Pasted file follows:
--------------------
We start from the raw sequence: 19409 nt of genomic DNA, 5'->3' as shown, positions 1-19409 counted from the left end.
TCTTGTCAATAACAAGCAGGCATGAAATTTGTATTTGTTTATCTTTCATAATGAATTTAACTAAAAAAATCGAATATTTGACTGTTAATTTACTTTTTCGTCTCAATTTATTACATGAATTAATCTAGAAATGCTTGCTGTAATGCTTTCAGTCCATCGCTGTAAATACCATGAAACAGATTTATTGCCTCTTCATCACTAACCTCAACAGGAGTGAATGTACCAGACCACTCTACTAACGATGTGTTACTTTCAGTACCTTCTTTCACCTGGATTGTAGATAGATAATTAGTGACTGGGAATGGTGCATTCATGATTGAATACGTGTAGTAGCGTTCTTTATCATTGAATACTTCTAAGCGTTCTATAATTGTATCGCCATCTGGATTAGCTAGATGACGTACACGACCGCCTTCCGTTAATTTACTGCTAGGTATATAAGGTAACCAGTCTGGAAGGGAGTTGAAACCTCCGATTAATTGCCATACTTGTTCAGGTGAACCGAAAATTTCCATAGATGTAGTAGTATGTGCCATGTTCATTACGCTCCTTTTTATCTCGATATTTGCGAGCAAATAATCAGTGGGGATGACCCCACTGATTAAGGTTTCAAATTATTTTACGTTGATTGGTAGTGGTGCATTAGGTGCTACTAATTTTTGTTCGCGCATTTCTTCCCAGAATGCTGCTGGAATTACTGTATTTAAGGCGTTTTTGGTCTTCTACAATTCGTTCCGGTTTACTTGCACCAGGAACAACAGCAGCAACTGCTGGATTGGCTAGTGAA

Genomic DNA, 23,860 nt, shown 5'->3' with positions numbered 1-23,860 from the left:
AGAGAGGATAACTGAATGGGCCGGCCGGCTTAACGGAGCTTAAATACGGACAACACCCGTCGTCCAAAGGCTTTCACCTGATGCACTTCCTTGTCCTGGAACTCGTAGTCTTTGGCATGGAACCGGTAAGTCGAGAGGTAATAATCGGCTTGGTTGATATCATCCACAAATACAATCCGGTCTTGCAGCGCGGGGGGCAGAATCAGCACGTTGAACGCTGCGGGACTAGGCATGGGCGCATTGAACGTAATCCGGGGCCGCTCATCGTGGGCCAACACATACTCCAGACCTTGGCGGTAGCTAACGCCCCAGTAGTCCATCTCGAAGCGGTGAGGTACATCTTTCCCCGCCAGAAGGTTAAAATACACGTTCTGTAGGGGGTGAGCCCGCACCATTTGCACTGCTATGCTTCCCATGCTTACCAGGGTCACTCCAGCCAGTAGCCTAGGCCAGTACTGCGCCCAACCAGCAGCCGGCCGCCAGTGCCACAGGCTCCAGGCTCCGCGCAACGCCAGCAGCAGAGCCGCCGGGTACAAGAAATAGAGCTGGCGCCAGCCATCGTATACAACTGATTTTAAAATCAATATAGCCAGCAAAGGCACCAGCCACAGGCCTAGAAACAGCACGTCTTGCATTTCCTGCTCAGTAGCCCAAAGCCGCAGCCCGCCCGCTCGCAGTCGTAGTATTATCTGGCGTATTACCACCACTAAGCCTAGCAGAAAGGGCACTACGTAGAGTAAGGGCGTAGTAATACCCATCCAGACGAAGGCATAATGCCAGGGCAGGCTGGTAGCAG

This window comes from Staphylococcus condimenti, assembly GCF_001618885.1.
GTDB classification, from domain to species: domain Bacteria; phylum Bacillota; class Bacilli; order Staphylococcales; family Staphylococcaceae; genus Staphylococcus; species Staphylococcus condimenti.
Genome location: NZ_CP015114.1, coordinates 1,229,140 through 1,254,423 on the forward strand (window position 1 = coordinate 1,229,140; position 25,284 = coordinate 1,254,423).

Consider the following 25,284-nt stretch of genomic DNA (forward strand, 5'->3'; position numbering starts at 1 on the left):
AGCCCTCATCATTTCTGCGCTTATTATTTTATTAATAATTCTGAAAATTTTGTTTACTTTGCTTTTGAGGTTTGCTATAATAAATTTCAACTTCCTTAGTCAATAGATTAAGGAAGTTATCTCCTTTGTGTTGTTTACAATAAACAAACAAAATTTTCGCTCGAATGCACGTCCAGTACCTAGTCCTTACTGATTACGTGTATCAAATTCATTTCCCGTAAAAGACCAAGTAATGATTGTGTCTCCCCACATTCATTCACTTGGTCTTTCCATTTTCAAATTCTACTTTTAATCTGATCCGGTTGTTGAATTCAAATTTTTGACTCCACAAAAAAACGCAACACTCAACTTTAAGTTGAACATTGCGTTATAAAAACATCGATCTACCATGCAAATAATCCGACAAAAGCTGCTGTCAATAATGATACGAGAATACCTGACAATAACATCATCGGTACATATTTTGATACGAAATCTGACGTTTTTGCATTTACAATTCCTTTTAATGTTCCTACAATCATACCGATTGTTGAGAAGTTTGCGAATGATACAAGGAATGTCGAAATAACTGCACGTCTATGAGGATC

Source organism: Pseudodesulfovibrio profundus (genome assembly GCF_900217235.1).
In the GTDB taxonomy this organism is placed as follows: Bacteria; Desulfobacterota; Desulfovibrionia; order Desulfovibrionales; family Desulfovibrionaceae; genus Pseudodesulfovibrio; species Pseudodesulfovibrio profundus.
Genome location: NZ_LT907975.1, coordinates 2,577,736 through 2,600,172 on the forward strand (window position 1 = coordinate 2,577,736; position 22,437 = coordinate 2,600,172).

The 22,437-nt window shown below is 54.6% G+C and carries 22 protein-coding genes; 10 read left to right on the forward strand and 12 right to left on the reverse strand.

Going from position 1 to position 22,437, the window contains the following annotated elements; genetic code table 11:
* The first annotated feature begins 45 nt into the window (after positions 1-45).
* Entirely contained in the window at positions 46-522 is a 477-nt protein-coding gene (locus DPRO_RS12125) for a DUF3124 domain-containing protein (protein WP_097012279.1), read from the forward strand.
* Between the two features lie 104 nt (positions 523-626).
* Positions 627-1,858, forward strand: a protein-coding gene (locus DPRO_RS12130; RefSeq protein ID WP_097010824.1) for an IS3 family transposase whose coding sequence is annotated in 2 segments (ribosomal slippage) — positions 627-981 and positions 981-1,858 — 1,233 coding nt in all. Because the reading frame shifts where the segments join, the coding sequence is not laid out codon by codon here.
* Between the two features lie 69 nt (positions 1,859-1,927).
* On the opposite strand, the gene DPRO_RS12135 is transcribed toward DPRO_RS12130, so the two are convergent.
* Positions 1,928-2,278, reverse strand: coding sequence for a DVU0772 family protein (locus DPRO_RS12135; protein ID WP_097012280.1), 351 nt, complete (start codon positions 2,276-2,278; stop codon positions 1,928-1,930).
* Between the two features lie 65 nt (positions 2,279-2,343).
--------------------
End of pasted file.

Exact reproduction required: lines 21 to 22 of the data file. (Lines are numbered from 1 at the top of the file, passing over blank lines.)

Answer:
* Positions 1,928-2,278, reverse strand: coding sequence for a DVU0772 family protein (locus DPRO_RS12135; protein ID WP_097012280.1), 351 nt, complete (start codon positions 2,276-2,278; stop codon positions 1,928-1,930).
* Between the two features lie 65 nt (positions 2,279-2,343).